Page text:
Hotel MasseyEdit

Hotel Massey is a former hotel in downtown Bentonville, built in 1910 in the Renaissance Revival architectural style. Occupying an important corner in Bentonville, Hotel Massey replaced the Eagle Hotel, which had stood on the site since 1840. Home to many notable businesses on its first floor, the building is considered an important historic landmark by the community. The hotel's architectural style is also uncommon in Arkansas, and especially the Ozarks. Due to its dual significance, Hotel Massey was listed on the National Register of Historic Places in 1978.[2]

Terry Block BuildingEdit

Terry Block Building, with original Walton 5 & 10 facade visible on the right

The Terry Block Building is a commercial building on the west side of the Bentonville square built in 1888. Built by Colonel William A. Terry, the building is the largest on the square and communicates message of the prosperous 1880s economy. Terry owned and operated a dry goods store and was president of the Benton County Bank, also located in the building.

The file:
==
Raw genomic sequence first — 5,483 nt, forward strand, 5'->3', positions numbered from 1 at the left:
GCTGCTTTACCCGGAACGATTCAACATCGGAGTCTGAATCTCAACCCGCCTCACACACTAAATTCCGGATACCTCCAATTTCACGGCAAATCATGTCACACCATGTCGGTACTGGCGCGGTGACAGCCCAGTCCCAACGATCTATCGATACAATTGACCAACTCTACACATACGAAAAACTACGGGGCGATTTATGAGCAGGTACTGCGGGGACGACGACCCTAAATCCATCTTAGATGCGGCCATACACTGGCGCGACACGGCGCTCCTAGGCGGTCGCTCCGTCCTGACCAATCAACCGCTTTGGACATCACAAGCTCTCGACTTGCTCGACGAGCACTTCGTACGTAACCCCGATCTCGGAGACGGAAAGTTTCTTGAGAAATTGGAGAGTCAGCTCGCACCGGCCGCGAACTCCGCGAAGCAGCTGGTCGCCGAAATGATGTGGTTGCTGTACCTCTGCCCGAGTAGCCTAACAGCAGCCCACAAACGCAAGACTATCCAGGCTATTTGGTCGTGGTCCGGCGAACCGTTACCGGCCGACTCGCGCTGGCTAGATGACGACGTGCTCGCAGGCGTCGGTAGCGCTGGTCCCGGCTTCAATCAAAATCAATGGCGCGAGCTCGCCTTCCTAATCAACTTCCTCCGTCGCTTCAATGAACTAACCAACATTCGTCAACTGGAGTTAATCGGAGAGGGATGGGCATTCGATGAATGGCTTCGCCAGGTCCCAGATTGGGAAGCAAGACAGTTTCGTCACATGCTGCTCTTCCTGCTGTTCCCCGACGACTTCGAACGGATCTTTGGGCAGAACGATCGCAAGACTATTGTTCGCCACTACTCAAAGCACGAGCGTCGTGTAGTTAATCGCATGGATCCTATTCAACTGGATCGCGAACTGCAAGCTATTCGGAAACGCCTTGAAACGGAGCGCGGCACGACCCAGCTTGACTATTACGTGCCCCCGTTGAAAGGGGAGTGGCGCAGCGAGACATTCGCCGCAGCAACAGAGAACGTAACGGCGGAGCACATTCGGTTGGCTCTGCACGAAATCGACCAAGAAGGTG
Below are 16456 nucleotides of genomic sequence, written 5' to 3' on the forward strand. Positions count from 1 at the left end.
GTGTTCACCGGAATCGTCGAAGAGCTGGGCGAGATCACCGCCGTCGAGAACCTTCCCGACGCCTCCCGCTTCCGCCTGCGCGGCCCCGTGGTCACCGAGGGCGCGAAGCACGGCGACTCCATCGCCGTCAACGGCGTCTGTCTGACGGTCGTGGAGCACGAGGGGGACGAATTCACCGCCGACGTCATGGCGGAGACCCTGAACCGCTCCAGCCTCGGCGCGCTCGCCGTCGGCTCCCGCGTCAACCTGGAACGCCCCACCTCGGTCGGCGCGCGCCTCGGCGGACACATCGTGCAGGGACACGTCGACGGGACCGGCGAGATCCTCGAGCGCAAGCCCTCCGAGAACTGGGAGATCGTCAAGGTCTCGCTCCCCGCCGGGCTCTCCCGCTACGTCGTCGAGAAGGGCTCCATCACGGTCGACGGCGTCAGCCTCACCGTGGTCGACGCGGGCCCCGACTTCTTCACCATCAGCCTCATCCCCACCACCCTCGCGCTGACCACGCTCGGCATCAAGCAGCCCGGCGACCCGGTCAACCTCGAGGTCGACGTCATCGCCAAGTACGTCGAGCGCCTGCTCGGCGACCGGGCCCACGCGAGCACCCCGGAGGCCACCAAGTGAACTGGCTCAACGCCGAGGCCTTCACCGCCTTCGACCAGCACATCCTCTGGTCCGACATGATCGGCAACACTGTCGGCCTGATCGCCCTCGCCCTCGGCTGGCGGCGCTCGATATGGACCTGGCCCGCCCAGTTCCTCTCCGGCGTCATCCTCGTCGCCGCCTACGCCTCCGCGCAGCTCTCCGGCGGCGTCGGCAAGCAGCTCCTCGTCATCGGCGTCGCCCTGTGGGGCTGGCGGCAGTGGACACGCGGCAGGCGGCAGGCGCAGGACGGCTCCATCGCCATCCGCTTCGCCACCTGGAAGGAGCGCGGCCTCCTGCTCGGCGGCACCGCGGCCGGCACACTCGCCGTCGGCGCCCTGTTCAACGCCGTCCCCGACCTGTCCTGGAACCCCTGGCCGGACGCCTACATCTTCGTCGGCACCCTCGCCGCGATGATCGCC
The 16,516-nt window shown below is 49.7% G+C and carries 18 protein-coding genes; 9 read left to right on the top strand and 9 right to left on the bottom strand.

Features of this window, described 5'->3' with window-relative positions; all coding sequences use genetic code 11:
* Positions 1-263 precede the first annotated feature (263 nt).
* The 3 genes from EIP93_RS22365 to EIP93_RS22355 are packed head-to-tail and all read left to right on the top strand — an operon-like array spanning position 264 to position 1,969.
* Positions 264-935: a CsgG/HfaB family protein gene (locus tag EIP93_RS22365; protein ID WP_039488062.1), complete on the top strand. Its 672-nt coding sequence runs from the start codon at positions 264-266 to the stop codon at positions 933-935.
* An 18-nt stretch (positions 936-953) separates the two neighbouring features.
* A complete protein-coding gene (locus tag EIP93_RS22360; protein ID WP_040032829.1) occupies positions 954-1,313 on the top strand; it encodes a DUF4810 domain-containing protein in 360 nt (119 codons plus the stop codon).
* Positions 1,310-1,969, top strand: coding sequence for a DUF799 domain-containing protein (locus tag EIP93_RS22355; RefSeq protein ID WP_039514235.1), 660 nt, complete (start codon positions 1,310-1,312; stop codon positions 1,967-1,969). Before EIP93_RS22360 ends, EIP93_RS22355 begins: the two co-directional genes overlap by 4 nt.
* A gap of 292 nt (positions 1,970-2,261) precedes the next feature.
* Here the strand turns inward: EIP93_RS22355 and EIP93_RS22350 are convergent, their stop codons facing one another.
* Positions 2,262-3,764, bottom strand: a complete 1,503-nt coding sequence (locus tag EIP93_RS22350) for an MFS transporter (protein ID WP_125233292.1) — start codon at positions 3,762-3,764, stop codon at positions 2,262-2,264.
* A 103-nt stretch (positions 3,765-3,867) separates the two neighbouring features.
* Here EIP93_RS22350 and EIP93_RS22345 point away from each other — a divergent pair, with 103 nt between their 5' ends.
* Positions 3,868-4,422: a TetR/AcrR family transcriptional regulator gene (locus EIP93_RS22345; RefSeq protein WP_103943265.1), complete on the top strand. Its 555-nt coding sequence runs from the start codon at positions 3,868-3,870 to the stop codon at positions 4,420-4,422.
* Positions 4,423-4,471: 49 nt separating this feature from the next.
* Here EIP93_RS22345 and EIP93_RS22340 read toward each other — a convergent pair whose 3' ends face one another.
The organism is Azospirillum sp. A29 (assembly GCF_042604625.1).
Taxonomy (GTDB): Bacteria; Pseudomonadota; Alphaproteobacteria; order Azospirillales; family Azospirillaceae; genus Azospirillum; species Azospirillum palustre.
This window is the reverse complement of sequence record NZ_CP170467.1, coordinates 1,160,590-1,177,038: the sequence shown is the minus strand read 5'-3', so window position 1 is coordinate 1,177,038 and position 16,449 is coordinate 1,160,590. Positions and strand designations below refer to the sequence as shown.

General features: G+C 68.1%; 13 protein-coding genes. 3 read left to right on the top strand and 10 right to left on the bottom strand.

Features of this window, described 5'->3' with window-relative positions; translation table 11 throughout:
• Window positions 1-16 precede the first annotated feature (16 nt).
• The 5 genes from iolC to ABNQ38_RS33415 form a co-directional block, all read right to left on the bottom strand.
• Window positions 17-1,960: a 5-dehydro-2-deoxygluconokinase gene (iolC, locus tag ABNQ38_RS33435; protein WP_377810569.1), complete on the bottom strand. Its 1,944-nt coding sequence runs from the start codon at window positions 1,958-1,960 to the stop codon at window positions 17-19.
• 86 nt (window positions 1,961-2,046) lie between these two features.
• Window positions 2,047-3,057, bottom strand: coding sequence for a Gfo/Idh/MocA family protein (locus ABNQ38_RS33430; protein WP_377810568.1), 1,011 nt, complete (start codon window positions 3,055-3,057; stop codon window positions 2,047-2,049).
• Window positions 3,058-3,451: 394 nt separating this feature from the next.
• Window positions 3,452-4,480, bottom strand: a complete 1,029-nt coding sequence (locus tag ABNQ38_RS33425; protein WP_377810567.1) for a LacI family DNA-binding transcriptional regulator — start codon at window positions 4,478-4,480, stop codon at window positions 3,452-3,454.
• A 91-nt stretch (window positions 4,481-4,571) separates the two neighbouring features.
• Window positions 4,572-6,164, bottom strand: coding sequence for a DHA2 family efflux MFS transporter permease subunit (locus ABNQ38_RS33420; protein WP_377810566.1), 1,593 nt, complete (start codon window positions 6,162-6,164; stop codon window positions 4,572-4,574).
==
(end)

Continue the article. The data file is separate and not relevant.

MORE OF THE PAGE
Today the building is owned by Walmart and operated as a retro 1950s soda fountain and ice cream parlor.


Downtown Bentonville plays host to many annual events, including Winter Wonderland in December and Independence Day events in July. Pickin' on the Square, a gathering of local musicians playing country, blues, and bluegrass music, and the Bentonville Farmer's Market both take place weekly between May and October. "First Fridays" takes place April through November include different themed events sponsored by downtown businesses. Beginning in 2015, Bentonville has hosted the Bentonville Film Festival each May.